Layer five is our dashes layer. I'm going to click on the X control handle and just drag the dashes over into the scene. Notice if we press AA on our keyboard, we can open up the geometry options. If you're trying to make adjustments in the time line and the composition panel is taking forever to update and you don't really care whether or not it updates, you can hold down caps lock and that will stop the refresh. This will allow you to move more quickly through the interface. If I come down here, I can adjust the extrusion but for that shape.So let's go ahead and crank that up to around 13. Now when I press caps lock again, the scene will re-render. In addition to being able to create 3-D objects with shape layers and text layers, you can also bend traditional layers inside of After Effects. Traditional layers being video layers or Photoshop layers. Any standard bitmap graphic.
So I'm going to collapse layer five and scroll down here to layer 10, our throw layer. If you press AA to open its geometry options, notice I have an option for curvature. Let's go ahead and crank that option up just by clicking and dragging. Now this layer's going to bend in the scene and it may take a second to rerender, so this would be another time where we'd want to go ahead and switch our render options. I just want to go to fast draft so I can get a quick idea as to what's going on in the scene. If we change the magnification by scrolling out on our mouse, you can see this layer is bending. The number of segments give you a higher quality bend. Just understand, the more segments the longer it's going to take to render. When you're working in a rate-raised renderer in fast draft mode, there are a number if things that you're not seeing, such as transparency. Another thing would be layer intersection.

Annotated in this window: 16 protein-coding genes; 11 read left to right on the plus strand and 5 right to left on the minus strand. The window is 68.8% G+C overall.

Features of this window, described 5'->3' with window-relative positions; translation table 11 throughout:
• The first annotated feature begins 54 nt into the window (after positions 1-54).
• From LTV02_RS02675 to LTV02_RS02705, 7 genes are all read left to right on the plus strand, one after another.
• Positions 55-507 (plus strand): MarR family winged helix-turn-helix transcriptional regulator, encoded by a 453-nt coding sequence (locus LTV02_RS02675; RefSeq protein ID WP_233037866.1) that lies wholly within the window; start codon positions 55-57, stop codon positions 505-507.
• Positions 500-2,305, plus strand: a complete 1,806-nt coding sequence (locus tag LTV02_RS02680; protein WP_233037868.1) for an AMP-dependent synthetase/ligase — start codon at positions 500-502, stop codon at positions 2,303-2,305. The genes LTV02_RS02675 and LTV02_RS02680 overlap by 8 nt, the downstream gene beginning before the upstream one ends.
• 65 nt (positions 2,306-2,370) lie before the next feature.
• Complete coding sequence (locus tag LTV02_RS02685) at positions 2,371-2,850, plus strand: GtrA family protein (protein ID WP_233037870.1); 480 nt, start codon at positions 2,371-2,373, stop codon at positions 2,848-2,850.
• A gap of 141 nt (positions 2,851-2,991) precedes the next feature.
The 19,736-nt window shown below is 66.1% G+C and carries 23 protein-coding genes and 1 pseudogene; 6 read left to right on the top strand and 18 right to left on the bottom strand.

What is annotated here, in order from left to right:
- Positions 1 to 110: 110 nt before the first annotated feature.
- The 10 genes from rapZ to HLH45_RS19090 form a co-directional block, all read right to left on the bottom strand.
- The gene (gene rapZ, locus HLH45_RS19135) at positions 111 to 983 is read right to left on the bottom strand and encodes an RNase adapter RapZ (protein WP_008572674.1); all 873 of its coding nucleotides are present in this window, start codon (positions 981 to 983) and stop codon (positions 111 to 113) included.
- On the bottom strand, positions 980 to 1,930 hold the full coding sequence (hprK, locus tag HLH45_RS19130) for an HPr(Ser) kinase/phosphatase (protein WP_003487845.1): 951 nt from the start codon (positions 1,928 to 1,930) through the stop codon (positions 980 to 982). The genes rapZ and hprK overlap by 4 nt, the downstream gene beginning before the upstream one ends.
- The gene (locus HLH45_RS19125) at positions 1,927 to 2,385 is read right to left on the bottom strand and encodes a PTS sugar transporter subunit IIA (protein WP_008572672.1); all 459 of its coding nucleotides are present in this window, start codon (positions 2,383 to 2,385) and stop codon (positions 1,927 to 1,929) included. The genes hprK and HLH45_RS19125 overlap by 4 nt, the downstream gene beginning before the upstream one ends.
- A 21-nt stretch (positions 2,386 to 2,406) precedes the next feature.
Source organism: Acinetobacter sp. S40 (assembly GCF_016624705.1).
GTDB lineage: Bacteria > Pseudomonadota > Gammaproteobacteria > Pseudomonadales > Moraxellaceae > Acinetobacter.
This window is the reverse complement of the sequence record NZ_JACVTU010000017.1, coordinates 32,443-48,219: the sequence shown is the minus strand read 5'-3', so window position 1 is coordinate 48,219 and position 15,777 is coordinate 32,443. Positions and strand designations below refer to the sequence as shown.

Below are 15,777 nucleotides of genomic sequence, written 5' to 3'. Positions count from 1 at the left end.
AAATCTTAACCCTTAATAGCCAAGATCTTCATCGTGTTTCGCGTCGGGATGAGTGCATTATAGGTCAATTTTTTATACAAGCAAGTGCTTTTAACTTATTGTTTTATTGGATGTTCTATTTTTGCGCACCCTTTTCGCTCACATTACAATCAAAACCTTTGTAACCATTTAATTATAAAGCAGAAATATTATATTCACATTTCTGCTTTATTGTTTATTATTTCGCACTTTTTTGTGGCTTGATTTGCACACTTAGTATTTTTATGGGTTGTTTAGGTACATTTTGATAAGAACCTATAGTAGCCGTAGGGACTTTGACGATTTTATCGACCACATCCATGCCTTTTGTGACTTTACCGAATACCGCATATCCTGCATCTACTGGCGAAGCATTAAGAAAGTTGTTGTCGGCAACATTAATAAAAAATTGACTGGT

Our background layer is actually intersecting with our bent layer now. I know this because I've already done this project a couple of times. If I click on the preview options and change it took off, I'll get a full resolution render of this scene. And that's going to show me that my background layer is intersecting with my bent layer. This is what I would go ahead and just click on the z axis handle for our background layer, and just move it back in the scene before I actually render. It's really important before you render any of your projects that you actually turn off your previews, so you can make sure it's going to do exactly what you want it to do. Now, there's one last setting you need to understand with the ray trace renderer. I'm going to click on the Ray Trace option here to open up the advanced section of our Comp settings.
Then if you click on Options next to the Ray Trace 3D pull-down, you can increase the ray tracing quality. this is going to give you a high quality render when you go to actually output you final ray traced composition. So if I click on the rate trace and quality, typically I'd want to increase this to a number up around 10 or 12, then you can increase the anti aliasing filter to a higher quality by changing it to cubic. Now when I click OK and click OK again, it's going to take significantly longer to render the frame. I don't recommend changing your render settings until you're absolutely positive that you're ready to output your animation and your ray traced scene.